More than a 100 cyclists rode around King’s Cross gyratory to protest against the new road layout designs that do not protect the safety of the cyclers much. Two cyclists had died in the cycle lanes that are not present at the junction of five motor lanes through which even construction Lorries and buses pass.

According to a London Cycling Campaign spokesperson, the transport in London will fade the gyratory away in the next 10 years. In many places of TFL’s design of the roads, many motor traffic lanes have been turned into protected cycle lanes but at the junctions of roads, they disappear altogether. In some places the cyclists have to take a detour by getting on to the pavement.

Gyrators were built in 60s or 70s to make lots of traffic to move without the use of traffic lights and also avoid accidents. But with the presence of busses and pedestrians, it becomes a futile design.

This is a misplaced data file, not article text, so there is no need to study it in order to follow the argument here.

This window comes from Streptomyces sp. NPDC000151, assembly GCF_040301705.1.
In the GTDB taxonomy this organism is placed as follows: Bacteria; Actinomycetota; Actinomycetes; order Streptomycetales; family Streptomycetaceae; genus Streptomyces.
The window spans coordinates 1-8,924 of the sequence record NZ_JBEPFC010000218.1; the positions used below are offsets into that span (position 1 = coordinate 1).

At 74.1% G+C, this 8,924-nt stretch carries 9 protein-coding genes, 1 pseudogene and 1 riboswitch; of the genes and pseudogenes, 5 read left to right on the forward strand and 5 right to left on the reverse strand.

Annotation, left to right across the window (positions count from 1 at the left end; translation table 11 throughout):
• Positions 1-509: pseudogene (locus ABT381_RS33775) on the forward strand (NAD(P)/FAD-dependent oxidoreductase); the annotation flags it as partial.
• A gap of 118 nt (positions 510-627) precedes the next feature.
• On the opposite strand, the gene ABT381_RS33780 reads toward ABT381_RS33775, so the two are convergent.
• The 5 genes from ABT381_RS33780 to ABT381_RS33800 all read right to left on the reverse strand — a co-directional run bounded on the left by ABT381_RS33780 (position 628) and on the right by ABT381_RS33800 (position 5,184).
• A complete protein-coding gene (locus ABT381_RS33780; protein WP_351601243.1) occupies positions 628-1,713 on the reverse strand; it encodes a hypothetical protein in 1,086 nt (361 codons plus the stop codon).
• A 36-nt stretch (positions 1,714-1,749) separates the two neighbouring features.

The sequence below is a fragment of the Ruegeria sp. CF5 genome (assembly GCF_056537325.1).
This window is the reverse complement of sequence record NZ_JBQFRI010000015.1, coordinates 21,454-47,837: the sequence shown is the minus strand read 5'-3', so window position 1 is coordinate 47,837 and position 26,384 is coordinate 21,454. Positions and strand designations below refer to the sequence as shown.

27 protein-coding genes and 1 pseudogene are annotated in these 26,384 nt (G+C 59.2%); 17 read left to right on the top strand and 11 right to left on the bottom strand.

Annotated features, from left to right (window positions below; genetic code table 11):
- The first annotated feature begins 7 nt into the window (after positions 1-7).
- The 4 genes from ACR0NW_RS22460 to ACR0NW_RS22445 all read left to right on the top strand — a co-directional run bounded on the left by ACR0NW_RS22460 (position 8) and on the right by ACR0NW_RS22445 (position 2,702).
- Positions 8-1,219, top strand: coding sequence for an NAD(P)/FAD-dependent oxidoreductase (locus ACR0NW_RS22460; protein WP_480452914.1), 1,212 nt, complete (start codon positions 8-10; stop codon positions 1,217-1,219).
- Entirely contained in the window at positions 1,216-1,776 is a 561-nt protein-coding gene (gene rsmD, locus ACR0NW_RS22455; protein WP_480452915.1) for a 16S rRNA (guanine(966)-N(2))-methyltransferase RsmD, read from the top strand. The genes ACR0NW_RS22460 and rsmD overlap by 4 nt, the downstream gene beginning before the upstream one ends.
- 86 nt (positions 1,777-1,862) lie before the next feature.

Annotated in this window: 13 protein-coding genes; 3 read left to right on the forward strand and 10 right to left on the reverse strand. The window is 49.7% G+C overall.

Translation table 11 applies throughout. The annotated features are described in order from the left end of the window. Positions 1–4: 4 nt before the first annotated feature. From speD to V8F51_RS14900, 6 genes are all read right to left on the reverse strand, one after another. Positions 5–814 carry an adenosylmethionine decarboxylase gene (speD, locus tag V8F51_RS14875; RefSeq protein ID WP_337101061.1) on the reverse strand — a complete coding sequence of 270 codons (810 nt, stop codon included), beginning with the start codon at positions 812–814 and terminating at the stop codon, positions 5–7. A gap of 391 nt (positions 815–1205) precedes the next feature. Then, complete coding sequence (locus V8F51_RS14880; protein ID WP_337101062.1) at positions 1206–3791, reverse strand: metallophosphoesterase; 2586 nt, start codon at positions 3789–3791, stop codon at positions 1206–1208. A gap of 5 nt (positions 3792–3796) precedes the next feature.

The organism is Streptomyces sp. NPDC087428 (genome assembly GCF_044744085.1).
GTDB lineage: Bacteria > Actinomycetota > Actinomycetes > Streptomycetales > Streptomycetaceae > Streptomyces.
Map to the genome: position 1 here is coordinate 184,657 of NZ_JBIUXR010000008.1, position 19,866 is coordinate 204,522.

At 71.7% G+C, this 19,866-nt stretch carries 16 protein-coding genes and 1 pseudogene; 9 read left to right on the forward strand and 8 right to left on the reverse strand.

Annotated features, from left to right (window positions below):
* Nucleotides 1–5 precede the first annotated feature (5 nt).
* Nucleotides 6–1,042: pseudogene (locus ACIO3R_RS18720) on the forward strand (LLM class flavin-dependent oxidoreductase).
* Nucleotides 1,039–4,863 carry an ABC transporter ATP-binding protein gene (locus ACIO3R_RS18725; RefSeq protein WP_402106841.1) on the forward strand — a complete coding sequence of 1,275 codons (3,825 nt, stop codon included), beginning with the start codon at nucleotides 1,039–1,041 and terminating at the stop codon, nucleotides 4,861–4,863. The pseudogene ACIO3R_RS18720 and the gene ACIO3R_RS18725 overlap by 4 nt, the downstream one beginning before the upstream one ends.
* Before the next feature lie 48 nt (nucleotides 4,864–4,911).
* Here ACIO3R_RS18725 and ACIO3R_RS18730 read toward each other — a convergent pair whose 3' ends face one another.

Andrews Smith, a protester who travels 50km by bike every day says that the road designs are not good for cyclists. He says that on this road to work there has been four accidents since the start of the year. According to him the design made by TFL is absolutely inadequate.

A biomedical lab assistant Helen Clarkson had read James Grower’s speech and she said that she also travels across London every day but she avoids King’s Cross although it makes her trip short because she prefers quieter streets with narrow and segregated lanes for cycles.

The director of Road Space Management at Transport for London (TFL) Alan Bristow said that to provide the cyclists with improved safety, they will begin construction at King’s Cross later on this year which are going to take about six months to be completed.